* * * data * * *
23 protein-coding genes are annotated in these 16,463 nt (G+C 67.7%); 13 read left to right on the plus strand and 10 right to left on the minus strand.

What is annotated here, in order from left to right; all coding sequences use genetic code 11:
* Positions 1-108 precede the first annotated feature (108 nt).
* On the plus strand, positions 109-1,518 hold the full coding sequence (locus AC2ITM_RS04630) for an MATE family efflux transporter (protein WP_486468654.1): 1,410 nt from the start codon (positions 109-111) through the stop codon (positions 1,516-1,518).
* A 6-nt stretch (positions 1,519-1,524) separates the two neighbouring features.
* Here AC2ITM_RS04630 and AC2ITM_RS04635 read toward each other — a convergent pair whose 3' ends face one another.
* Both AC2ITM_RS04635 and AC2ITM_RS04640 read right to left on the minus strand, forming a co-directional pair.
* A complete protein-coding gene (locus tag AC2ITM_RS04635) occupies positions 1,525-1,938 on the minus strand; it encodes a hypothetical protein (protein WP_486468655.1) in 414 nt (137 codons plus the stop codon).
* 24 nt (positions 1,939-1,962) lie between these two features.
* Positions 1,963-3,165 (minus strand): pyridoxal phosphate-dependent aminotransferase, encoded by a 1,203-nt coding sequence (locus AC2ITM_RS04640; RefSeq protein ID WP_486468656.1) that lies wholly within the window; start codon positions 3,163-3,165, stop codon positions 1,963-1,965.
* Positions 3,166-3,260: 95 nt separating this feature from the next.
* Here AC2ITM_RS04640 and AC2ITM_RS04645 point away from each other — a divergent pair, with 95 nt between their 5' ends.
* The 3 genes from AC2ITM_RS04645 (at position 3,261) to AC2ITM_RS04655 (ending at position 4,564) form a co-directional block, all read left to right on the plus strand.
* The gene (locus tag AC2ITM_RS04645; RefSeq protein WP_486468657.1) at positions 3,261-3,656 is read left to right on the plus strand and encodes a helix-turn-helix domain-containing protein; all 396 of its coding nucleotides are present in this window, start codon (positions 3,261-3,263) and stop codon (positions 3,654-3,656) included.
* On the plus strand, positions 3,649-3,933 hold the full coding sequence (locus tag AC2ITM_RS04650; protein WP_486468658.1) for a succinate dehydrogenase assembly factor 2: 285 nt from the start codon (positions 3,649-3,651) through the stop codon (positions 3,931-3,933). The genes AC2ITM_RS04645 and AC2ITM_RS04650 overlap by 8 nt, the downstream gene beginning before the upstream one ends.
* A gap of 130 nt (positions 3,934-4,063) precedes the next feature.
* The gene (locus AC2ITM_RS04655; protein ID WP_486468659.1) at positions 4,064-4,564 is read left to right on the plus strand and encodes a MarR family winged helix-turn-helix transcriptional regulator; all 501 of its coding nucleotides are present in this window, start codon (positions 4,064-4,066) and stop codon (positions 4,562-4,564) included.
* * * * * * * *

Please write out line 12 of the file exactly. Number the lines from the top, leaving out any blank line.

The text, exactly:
* Here AC2ITM_RS04640 and AC2ITM_RS04645 point away from each other — a divergent pair, with 95 nt between their 5' ends.